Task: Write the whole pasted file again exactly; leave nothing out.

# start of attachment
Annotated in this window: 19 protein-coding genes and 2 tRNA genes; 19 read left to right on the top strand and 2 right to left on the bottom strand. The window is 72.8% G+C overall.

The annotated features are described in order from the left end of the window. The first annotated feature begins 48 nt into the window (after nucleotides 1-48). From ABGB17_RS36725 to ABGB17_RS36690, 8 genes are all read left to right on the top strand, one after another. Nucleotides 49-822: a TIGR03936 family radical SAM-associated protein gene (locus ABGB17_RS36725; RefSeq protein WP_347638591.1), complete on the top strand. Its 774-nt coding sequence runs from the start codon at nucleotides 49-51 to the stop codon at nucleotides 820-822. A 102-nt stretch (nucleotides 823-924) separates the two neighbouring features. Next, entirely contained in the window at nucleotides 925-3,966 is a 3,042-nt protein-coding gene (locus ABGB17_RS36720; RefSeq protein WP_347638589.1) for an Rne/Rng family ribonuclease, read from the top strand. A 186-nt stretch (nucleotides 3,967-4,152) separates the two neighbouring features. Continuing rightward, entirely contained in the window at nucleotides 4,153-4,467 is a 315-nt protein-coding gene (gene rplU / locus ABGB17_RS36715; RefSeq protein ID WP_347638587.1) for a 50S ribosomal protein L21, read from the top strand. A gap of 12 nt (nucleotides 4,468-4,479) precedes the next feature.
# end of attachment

Annotated in this window: 19 protein-coding genes and 2 tRNA genes; 19 read left to right on the top strand and 2 right to left on the bottom strand. The window is 72.8% G+C overall.

The annotated features are described in order from the left end of the window. The first annotated feature begins 48 nt into the window (after nucleotides 1-48). From ABGB17_RS36725 to ABGB17_RS36690, 8 genes are all read left to right on the top strand, one after another. Nucleotides 49-822: a TIGR03936 family radical SAM-associated protein gene (locus ABGB17_RS36725; RefSeq protein WP_347638591.1), complete on the top strand. Its 774-nt coding sequence runs from the start codon at nucleotides 49-51 to the stop codon at nucleotides 820-822. A 102-nt stretch (nucleotides 823-924) separates the two neighbouring features. Next, entirely contained in the window at nucleotides 925-3,966 is a 3,042-nt protein-coding gene (locus ABGB17_RS36720; RefSeq protein WP_347638589.1) for an Rne/Rng family ribonuclease, read from the top strand. A 186-nt stretch (nucleotides 3,967-4,152) separates the two neighbouring features. Continuing rightward, entirely contained in the window at nucleotides 4,153-4,467 is a 315-nt protein-coding gene (gene rplU / locus ABGB17_RS36715; RefSeq protein ID WP_347638587.1) for a 50S ribosomal protein L21, read from the top strand. A gap of 12 nt (nucleotides 4,468-4,479) precedes the next feature.